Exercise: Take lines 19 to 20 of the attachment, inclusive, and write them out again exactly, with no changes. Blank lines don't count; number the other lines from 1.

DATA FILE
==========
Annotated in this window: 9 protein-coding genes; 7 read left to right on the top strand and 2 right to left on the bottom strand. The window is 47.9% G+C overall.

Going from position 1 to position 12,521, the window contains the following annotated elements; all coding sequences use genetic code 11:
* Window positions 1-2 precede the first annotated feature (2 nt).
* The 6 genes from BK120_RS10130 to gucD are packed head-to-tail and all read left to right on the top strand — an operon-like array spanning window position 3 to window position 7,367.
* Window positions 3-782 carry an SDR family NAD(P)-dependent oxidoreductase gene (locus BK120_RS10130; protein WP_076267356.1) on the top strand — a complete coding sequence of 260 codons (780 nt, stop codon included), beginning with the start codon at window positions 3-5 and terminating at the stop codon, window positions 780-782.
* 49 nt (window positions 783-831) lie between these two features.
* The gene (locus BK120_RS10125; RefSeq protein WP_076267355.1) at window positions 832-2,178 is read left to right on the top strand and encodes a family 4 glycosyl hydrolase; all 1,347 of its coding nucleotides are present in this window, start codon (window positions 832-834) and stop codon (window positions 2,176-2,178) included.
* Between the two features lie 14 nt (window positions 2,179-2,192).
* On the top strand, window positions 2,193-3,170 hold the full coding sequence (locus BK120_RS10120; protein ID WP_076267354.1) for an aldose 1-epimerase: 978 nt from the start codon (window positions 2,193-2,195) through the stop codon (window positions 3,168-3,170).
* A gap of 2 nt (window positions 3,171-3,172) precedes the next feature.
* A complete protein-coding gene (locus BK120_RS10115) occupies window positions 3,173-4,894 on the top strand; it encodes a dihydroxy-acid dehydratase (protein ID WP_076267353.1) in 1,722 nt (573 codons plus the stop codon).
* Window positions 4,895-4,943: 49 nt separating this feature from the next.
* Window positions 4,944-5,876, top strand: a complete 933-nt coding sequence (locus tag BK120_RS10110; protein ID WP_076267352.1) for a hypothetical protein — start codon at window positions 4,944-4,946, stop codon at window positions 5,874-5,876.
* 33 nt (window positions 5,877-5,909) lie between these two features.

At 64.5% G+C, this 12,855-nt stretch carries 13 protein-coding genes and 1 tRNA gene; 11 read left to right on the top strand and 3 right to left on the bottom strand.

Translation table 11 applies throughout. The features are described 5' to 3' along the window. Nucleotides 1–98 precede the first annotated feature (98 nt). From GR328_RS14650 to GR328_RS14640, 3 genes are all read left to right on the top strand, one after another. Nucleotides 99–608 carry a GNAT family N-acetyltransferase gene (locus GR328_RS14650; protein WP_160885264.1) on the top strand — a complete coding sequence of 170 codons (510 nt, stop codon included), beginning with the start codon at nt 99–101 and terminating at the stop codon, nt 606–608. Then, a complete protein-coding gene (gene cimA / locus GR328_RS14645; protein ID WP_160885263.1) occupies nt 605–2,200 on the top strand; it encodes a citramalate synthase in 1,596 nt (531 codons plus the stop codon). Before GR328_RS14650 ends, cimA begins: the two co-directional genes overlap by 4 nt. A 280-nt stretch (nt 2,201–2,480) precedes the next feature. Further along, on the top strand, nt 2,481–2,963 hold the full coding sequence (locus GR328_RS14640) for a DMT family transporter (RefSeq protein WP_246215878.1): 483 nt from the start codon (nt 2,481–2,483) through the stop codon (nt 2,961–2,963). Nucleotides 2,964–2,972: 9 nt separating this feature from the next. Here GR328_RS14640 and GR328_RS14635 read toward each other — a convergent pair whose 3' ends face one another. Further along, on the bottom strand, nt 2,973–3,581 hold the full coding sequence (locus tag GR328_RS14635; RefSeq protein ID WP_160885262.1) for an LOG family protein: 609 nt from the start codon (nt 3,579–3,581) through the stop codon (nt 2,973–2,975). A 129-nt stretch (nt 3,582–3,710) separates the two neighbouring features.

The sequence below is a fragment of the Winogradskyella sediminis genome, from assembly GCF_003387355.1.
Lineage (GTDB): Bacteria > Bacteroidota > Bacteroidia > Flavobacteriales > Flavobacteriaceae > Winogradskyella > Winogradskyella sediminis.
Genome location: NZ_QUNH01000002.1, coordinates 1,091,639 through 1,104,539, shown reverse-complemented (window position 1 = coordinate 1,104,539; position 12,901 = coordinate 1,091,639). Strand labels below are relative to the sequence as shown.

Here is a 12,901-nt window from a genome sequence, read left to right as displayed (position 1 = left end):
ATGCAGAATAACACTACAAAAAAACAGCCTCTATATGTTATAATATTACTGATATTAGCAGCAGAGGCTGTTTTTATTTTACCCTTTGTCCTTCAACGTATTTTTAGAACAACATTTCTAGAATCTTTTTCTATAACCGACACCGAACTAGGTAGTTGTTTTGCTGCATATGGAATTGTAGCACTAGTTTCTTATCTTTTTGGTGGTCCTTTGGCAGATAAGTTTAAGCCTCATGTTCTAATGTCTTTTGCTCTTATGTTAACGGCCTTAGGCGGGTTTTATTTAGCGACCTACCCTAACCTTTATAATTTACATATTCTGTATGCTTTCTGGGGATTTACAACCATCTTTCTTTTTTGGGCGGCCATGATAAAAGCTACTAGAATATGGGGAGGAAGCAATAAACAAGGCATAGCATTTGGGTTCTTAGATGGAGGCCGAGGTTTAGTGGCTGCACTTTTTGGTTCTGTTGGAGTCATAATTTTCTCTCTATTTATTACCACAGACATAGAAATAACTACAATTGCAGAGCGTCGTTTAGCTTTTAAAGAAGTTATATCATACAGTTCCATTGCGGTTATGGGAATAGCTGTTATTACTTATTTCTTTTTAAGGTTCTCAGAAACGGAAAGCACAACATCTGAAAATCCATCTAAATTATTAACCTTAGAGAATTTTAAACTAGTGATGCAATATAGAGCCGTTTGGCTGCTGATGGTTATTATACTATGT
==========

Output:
Genome location: NZ_QUNH01000002.1, coordinates 1,091,639 through 1,104,539, shown reverse-complemented (window position 1 = coordinate 1,104,539; position 12,901 = coordinate 1,091,639). Strand labels below are relative to the sequence as shown.

Here is a 12,901-nt window from a genome sequence, read left to right as displayed (position 1 = left end):